In a recent study, it is found that habitual drinking of tea improves brain health as it significantly contributes to better brain structure. Additionally, it provides a protective effect on cognitive decline caused by aging in older adults.Li, J., Romero-Garcia, R., Suckling, J., & Feng, L. (2019). Habitual tea drinking modulates brain efficiency: evidence from brain connectivity evaluation. Aging, 11(11), 3876–3890. https://doi.org/10.18632/aging.102023
The participants of the study are healthy older adults who were then grouped depending on their history of tea-drinking frequency. The researchers examined how drinking tea can affect both the functional and structural networks of the brain.
As observed in the results, drinking tea helped suppress hemispheric asymmetry in the structural connectivity network of the brain. On the other hand, they did not see any effects on the functional connectivity network of the brain.
In addition, the tea-drinking group was seen to have greater functional connectivity strength within their brain.
A Popular Beverage From The Past
Dr. Junhua Li and Dr. Lei Feng, co-authors of the study, mentioned that tea has been a popular beverage since ancient times. There were records of prevalent tea consumption dating back to 2700 BC, during the dynasty of Shen Nong in China.
From the past until now, tea is consumed in different ways. There are brewed tea and some products with tea ingredients in them. This has been common in Asia, especially in China and Japan.
Previous studies have seen the correlation between individual tea ingredients and their significant contribution to maintaining cognitive abilities and preventing cognitive decline. However, an ingredient alone was seen to have a degraded effect or no effect at all as observed in a study with behavioral and neurophysiological measures. Hence, the beneficial effect of tea can only be observed when ingredients are combined, instead of being administered individually.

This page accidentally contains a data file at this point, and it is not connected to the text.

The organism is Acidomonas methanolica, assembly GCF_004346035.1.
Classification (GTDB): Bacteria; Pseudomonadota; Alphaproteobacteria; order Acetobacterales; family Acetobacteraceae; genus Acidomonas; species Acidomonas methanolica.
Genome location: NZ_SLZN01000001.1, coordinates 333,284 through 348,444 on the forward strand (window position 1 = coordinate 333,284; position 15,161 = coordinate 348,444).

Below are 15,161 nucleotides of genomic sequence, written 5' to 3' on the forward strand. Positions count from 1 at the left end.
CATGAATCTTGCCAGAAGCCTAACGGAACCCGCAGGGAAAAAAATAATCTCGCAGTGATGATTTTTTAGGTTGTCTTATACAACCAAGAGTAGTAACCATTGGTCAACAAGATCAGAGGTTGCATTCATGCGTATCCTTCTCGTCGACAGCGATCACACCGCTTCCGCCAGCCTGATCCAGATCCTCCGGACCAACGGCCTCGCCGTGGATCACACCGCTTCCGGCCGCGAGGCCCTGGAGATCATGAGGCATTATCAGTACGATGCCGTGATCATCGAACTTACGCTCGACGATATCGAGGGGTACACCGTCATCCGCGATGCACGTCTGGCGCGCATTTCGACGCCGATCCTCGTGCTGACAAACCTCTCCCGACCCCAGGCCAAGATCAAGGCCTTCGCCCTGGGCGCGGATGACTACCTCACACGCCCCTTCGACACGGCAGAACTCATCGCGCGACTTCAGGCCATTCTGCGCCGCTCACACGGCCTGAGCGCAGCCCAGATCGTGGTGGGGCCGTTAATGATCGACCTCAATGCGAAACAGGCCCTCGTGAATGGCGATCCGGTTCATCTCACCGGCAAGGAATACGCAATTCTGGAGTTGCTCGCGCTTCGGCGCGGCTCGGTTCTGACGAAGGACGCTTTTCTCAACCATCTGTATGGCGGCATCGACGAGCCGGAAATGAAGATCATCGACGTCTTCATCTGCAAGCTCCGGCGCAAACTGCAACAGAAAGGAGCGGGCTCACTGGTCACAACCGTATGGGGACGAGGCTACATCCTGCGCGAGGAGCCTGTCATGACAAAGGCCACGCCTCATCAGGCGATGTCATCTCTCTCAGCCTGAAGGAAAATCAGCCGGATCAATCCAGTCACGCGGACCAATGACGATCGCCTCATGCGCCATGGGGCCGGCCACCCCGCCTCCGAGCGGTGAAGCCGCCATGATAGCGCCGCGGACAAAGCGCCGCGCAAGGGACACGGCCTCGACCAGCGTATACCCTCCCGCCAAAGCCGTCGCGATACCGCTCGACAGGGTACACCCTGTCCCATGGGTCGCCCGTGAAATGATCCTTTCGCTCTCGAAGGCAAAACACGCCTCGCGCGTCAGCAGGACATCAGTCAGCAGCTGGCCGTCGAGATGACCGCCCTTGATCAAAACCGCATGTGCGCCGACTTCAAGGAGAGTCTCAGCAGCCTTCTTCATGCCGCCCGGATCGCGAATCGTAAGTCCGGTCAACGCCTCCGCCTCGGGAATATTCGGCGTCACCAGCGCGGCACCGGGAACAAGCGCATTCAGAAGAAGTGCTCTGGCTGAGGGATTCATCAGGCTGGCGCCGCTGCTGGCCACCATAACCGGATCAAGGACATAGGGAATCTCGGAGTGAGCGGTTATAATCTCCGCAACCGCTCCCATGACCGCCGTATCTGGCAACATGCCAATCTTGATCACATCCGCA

Noted Effects Of Tea From Other Studies
In another comparative experiment, it was demonstrated that combinations of tea ingredients have superior effects, thus, it suggested that people should take tea as it is instead of consuming tea extracts as alternatives.
In the majority of the studies, the evaluated effects of tea have been observed from the perspective of neurocognitive and neurophysiological measures, with only a few on neuroimaging processes. The findings of this study were focused on the direct measurement of brain structure as well as its function.
It is also noted that while the effects of drinking tea altered brain regions in a structural way, there are no observed changes in overall interregional interactions of the brain.
The researchers summarized that the study comprehensively investigated the effects of drinking tea on brain connectivity. The results were demonstrated using multi-modal imaging data which provided solid evidence of how drinking tea positively contributes to brain structure. As a result, network organization in the brain becomes more efficient and provides a protective effect on the cognitive decline of older adults.
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